British tabloid The People quoted Cocker as saying "Glastonbury means an awful lot to me, I would love to play there again. We've talked about it, there we go, there'll be a band reunion." However, a spokesperson for Cocker tells Billboard.com that "Jarvis said that when asked if he would like to play Glastonbury again, he said yes. They assumed he was talking about Pulp, but he was talking about himself, his solo music."
Pulp had a history at Glastonbury, having headlined in 1995 as last-minute stand-ins for the Stone Roses. This performance was a landmark in the Sheffield band's commercial success, and was followed shortly by the release of the album "Different Class," which debuted at the top of the UK charts. Cocker has released two albums of solo material, 2006's "Jarvis," and this year's "Further Complications," which reached No. 5 on Billboard's Heatseakers Albums chart.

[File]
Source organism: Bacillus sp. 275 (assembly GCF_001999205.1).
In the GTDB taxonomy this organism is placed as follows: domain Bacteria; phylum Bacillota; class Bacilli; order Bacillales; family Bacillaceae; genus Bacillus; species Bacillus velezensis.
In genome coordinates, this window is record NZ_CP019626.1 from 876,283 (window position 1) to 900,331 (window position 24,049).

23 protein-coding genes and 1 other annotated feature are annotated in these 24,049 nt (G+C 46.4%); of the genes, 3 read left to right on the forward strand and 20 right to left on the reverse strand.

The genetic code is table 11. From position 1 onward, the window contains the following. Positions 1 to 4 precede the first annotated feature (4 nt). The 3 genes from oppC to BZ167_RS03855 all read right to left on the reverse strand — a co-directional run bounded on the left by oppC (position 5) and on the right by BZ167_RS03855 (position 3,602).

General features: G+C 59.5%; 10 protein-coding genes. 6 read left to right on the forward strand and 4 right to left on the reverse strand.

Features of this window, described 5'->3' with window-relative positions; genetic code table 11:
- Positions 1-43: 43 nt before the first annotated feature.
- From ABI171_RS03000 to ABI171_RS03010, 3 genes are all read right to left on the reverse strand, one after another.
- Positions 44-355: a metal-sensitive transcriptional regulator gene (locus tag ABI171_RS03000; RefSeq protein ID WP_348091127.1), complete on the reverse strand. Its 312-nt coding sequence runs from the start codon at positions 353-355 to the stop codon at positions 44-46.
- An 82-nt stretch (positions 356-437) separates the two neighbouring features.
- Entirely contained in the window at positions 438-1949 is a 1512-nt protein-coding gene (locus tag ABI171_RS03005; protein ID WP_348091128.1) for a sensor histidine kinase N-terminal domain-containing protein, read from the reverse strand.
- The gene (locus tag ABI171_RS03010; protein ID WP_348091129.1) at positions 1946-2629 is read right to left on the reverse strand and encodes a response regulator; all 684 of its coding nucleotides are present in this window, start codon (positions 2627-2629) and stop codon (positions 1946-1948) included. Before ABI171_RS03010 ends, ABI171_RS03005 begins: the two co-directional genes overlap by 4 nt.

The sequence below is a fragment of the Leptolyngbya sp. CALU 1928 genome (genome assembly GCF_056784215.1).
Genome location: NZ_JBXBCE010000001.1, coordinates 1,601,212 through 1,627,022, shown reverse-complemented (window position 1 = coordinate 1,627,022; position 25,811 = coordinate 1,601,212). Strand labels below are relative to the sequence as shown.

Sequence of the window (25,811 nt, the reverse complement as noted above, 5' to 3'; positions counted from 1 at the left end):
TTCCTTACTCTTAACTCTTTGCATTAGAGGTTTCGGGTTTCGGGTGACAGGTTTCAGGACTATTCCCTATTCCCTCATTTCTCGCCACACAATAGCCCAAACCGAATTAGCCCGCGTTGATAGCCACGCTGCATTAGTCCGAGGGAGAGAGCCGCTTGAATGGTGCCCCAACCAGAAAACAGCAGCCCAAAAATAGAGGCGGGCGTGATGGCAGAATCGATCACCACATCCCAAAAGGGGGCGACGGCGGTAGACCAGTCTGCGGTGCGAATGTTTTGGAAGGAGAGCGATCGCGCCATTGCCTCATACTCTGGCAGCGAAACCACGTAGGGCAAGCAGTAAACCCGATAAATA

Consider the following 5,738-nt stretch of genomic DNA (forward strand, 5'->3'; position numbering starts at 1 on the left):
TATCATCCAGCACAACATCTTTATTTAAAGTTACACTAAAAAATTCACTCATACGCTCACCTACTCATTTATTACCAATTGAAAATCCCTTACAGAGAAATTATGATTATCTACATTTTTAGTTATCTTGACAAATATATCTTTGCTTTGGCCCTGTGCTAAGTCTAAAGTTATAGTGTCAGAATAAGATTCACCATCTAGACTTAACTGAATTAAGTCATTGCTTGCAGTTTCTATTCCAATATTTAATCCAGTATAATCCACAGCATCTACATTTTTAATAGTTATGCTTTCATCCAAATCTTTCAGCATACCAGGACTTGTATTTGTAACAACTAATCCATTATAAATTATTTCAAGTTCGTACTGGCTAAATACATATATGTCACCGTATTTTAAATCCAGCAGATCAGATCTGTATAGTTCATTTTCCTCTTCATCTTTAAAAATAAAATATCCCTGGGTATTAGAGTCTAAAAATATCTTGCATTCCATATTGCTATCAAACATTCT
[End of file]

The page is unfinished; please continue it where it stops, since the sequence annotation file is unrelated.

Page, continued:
The Pulp reunion rumor was only one piece of speculation floated about Glastonbury this week. There are also reports that Led Zeppelin frontman Robert Plant is in talks with the festival for a slot, fueling chatter about a possible band reunion, which would be the first since a 2007 benefit concert. However, Plant has consistently denied that any further Led Zeppelin reunion gigs are forthcoming.